by Stephen Tall on July 27, 2010
Forget the Lib Dems’ current poll-ratings for a moment – though today’s 19% from ICM will have done a fair amount to repair nerves frayed by YouGov’s poorer recent scores – and let’s focus on the Coalition Government as a whole.
Last week, YouGov’s Peter Kellner stated categorically: The honeymoon is over. His logic was simple enough:
Over the past four weeks, the coalition’s approval rating has slipped slowly but remorselessly. Our latest figures report a net rating of plus four (approve 41%, disapprove 37%). In just over two months, the coalition’s rating has declined to levels that were not reached for almost three years under Tony Blair.
Clearly the Coalition’s performance is now being judged more critically, not least by the right-wing and left-wing media (ie, pretty much all newspapers), which appear to be as tribally polarised as some of the more screeching commenters on Twitter and blogs.
But is it really helpful to compare the Coalition’s approval ratings in 2010 with Labour’s inheritance in 1997? The differences are far more profound than the similiarity: true, both elections saw the end of a long period of one-party rule – but in 1997 the economy was growing healthily, the party that had won the election gained an overwhelming majority, and the losing party was reconciled to licking its wounds for a period. None of that applies this time round.
No, the comparison with 1997 is wrong-headed. If we’re going to try and compare periods of recent history, as a pointer to future performance, let’s at least try and match like-with-like. And though I’m too young to remember the 1979 election, it strikes me that 2010 is closer to it than to ’97: an economy widely perceived to be in the doldrums, and a new government with a majority but nowhere near a landslide.
So how did Mrs Thatcher’s government perform in its early months? Pretty poorly is the answer. Mori’s satisfaction ratings reach back as far as the 1970s – they show that other than in its very first month, the first-term Thatcher government had a negative satisfaction rating every single month until May 1982, when the Falklands effect kicked in. Even this was short-lived, though, lasting just two months: there was net dissatisfaction with the Tory Government from July 1982 right through until Mrs Thatcher’s landslide in May 1983 (achieved of course on a minority vote).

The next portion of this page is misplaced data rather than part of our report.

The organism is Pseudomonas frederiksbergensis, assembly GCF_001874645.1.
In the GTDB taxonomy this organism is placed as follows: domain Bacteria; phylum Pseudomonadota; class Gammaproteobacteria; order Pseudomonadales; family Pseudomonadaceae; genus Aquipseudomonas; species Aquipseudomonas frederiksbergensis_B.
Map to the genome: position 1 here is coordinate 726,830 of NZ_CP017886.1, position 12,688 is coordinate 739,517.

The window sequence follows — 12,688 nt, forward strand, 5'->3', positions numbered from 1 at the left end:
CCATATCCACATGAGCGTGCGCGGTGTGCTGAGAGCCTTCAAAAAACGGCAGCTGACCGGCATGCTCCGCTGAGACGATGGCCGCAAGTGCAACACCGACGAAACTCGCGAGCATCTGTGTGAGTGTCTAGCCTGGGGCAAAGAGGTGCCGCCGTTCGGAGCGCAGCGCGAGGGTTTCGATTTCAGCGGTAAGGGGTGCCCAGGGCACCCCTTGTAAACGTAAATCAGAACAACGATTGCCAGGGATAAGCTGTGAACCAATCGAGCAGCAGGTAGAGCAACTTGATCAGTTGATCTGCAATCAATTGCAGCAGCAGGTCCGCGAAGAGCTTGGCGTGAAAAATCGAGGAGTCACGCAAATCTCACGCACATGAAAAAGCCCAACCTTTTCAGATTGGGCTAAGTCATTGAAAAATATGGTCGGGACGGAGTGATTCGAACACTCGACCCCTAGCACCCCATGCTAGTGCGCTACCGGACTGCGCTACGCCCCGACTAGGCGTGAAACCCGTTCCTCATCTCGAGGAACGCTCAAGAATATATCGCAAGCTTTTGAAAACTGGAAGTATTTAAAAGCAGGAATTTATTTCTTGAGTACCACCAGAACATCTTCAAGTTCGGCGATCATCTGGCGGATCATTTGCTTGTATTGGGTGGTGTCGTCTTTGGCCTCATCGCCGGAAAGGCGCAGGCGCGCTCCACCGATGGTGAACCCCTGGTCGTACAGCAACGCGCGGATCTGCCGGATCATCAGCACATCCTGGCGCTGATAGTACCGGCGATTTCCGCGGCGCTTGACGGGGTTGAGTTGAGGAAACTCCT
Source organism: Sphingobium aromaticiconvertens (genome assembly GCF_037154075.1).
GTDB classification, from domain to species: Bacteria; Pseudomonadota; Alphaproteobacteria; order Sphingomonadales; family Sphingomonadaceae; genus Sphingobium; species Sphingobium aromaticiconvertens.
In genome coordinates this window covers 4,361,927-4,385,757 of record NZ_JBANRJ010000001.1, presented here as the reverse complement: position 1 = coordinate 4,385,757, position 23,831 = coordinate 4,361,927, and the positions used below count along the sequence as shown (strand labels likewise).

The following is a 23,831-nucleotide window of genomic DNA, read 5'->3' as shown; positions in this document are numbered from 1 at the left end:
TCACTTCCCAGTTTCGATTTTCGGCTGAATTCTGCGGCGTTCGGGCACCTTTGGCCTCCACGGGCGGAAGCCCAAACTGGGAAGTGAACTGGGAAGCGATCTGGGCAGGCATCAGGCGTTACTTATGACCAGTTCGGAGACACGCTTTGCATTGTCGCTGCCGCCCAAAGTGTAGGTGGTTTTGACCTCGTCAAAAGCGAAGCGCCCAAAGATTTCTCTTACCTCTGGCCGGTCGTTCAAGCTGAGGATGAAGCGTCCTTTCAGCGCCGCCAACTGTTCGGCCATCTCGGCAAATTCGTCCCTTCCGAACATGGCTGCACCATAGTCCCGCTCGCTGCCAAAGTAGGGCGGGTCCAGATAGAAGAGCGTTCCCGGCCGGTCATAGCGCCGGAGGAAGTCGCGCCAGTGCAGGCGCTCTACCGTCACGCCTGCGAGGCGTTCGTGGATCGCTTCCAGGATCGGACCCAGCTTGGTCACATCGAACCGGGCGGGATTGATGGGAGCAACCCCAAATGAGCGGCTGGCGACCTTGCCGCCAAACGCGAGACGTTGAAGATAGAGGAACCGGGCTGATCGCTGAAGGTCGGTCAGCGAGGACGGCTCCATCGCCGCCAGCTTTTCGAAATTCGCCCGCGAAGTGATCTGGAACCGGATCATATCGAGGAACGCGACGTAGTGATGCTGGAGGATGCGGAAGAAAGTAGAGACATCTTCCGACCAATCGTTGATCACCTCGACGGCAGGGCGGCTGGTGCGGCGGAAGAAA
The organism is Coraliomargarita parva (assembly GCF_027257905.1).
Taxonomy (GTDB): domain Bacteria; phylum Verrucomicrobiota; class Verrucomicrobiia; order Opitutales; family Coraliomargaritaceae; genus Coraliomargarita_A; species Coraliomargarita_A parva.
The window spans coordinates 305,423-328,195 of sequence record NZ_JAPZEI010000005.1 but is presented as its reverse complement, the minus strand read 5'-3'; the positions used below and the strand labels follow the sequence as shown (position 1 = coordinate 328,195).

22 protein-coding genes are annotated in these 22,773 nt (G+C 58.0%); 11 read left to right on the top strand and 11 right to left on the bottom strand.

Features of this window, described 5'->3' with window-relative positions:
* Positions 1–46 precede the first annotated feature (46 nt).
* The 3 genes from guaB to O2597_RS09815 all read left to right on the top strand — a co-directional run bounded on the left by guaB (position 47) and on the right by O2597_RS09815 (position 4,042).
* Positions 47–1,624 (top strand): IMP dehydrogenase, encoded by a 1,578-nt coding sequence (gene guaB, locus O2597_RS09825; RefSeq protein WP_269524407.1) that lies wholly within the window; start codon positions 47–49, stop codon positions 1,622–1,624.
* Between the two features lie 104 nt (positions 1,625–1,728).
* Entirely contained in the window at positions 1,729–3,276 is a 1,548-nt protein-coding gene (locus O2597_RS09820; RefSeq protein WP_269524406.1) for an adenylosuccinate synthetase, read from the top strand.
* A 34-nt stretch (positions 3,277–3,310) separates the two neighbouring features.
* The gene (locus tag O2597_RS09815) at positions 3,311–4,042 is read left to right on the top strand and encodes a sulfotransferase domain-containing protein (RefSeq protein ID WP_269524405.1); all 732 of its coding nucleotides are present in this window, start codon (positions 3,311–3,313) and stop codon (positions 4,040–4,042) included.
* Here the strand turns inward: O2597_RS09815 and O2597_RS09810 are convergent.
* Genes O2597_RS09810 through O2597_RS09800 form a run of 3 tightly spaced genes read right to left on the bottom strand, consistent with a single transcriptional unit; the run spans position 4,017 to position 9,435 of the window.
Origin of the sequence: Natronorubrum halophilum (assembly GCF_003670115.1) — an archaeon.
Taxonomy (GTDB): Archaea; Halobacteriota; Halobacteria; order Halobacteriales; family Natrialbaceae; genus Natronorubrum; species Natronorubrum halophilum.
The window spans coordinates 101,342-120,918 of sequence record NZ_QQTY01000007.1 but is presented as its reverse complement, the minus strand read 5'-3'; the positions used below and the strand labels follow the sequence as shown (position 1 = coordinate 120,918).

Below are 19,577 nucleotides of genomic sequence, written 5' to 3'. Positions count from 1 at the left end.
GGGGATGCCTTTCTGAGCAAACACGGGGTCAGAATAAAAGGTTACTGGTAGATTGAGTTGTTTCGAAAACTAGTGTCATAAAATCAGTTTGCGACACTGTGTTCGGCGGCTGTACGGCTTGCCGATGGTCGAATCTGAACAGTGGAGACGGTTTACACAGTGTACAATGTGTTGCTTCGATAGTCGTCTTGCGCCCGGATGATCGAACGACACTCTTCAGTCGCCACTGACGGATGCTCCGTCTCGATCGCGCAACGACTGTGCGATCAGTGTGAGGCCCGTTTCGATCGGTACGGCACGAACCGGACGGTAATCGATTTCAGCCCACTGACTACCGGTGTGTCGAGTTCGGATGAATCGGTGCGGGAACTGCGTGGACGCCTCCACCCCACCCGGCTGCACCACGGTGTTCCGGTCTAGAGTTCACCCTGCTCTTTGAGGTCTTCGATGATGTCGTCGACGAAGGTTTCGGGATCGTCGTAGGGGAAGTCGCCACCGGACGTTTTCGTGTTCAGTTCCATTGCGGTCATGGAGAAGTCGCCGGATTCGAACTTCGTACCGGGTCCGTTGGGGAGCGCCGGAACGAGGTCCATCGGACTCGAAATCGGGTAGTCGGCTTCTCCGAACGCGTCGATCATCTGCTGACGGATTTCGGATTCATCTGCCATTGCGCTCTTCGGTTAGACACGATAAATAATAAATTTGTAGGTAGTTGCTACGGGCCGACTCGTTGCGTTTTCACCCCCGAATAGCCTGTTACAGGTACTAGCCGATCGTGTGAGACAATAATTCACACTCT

Let’s look at one other period which bears some similiarities with current times: Mrs Thatcher’s overthrow in 1990 also brought to the end a long period of rule, in this case by a dominant Prime Minister, at a time of economic downturn. Again Mori’s net satisfaction ratings are quite clear: the government of John Major attracted negative satisfaction ratings every single month from December 1990 right up until the Tories’ fourth successive election victory, in April 1992.
From which I draw two conclusions. First, you choose the period of comparison that best suits the argument you wish to make. Mr Kellner wants to pronounce the Coalition honeymoon dead; I think he’s being unduly hasty. For a government to announce massive public spending cuts and put up taxes including VAT and still have a positive approval rating suggests to me a honeymoon that has yet even to near the end of the beginning, let alone the beginning of the end.
Secondly, the idea that a government must always attract a positive net satisfaction rating as a pre-condition for staying in power is plainly wrong – as Tony Blair demonstrated when winning elections in 2001 and again in 2005 despite his government having negative approval ratings.
Where I do agree with Mr Kellner, on the whole, is this argument – which Lib Dems well understand is a real danger for us:
In past periods of Conservative rule, moods of anti-government protest often helped the Lib Dems as much as, and sometimes more than, Labour. The early signs from the current parliament are that Labour will be the overwhelming beneficiary if the coalition stumbles.
But it’s worth juxtaposing that shaft of realism/pessimism with this snippet from Ian Leslie’s excellent Marbury blog:
It’s assumed by most pundits that when the Labour leadership contest is resolved the party will start doing even better. I’m not sure. It may be that, counter-intuitively, Labour’s poll rating is artificially high precisely because it doesn’t have a leader. At the moment, people are effectively being asked if they prefer the current government – which is announcing more bad news every week – or a fuzzy, vague alternative; the Labour Party as they’d like it to be. But when the new leader takes his position – whoever it is – voters will be faced with a more concrete choice. At which point some of them may decide to stick with the devil they dislike least.
And it’s choosing to “stick with the devil they dislike least” which is the main reason governments with negative approvals so often win general elections. Well, that and our unfair electoral system … but that’s another article.